Our constant companions, Tammy the Triumphant Tandem and Tina the Trusty Tent, have stood up (as have we) to another stretch of sweltering hot days, interrupted by the occasional thunderstorm. We have managed to avoid some of the heat and all of the rain by getting up at 4:30 am and riding till about 2 pm, before ducking under a campground pavilion or other such shelter while the storm rages (usually for less than half an hour).
In fact it's been more of the same "pros and cons" - we have met more interesting people, including a couple other touring cyclists now that we have turned onto the TransAmerica route heading west. We've seen more lovely scenery, worked our way through mood swings (though we continue to iron out kinks and are learning how to get along better and make decisions together, understanding that we are both equally likely to be wrong given that neither of us knows what's around the next bend... seems obvious, eh?)
So this post will be the usual series of photos... with the details of yesterday's festivities fleshed out below.
Sometimes our plans don't work out... but often that leads us to pleasant surprises. The bridge was closed... meaning many many miles of detour. So we walked along the lakeshore, found a lovely spot to camp and swim (below), and yes, Jane used the construction workers' portapotty (it was Friday evening)
Another time our plans didn't work - every place to stay in Washington DC was booked up for some random carnival we had no idea about. We stopped at a boat rental place in a park to borrow their phone. The staff were so helpful. They looked up motels and hostels for us until we finally found a full hostel with an overflow bed in the library where we could stay! Once we knew where we were going, we decided to rent a canoe, and in the end they didn't charge us. It was a lovely break from the bicycle (we could have rented a pedal-boat - yeah right!!)
Washington DC was fantastic for its variety of places to eat. Ethiopian food is sooooo good, and a nice break from sandwiches and hard boiled eggs!!
The "International Guest House" where we stayed in the library. Run by Mennonites, a very welcoming place where homemade cookies and tea are served at 9 every evening.
Denis also camped at the fire hall.. and rode with us to Charlottesville, helping us with a flat tire along the way.
Fourth of July!!
Jane was disappointed to learn there wouldn't be an Independence Day parade right here in Charlottesville, but the local paper listed one in a small town 10 miles away. We called the number given and were told that if we wanted to be IN the parade, meet at the church parking lot by 3:30pm! To convince Eric to ride 20 miles (2 hours) in 100 degree weather on a REST day was a feat which involved another phone call to the same number. This time Jane explained we're Canadians who rode here on a tandem and are really keen on taking part in the festivities, but was there any chance that they knew of someone with a truck who would be driving back to Charlottesville after the parade and could give us a ride. She (Ronna) said no, she didn't know of anyone, but if we wanted a cool place to rest and have a cold drink, we could hang out at her place for a while before riding back to the city.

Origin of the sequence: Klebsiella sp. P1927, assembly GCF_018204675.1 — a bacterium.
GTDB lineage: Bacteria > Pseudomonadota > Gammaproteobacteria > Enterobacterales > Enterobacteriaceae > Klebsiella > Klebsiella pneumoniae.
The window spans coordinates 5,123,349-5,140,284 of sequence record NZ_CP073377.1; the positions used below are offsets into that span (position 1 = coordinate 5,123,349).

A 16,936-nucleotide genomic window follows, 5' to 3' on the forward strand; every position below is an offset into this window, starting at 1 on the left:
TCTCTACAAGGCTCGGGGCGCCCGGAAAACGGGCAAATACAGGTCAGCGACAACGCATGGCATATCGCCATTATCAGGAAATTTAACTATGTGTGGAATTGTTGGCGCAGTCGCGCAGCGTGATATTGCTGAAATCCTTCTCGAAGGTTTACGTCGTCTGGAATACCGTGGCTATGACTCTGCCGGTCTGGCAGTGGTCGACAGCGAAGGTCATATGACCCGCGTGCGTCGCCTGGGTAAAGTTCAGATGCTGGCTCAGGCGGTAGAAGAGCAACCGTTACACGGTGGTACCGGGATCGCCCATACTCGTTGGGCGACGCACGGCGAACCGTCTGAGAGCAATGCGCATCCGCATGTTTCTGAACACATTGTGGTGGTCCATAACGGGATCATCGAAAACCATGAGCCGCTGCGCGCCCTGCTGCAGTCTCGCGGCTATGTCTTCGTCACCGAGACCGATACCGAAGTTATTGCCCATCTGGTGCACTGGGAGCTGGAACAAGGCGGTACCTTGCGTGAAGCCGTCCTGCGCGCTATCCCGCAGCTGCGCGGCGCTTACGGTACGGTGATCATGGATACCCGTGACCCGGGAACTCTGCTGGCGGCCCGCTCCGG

After some pleading on Jane's part, off we went, and soon noticed it was all downhill, and dreaded the way back even more. But when we got there and met Ronna, dressed as a clown offering wheelbarrow rides to kids watching the parade, she told us she had decided she would drive us back herself in her station wagon!
Zigzagging our way along the road between a police van with siren blaring and a pair of clowns was a blast and a half (maybe the half for Eric and the blast for Jane ;-), especially when people saw the 2 flags on our backpacks and shouted "Canada!?" "WELCOME!!" Later Eric gave a delighted Ronna a ride on the tandem. (And, he has a new shirt!)
The festivities continued in the city, where we sung along to Minnie the Moocher with the "Manufacturers of Swing" who played for a wound up crowd, many of whom were breaking out the jive and the Charleston (we tried to join in but felt extraordinarily clumsy on our stiff cycling legs).
The fireworks were wonderfully honeymoon-romantic, lying back on the grass together as the sky exploded and the hushed crowd ooohed and aahhed... for the first 10 minutes or so. It just kept going, for a full half hour, on and on. Finally 5, 6, 7, 8 balls of light flew into the sky all at once and exploded their shower of sparks - the grand finale, everyone starts to get up... but no! There's more! 10, 11, 12 blasts together light up the sky! THAT was the finale. No... look, at least 20 thrown up, so that all the sparks and smoke seemed to form a solid wall of light, and all we can think is, Isn't this a recession? Throwing dollars into the sky and exploding them, while people are actually getting a wee bit bored?? We had to laugh. All in all it was a great night of American culture, pride, and a bit of extravagance.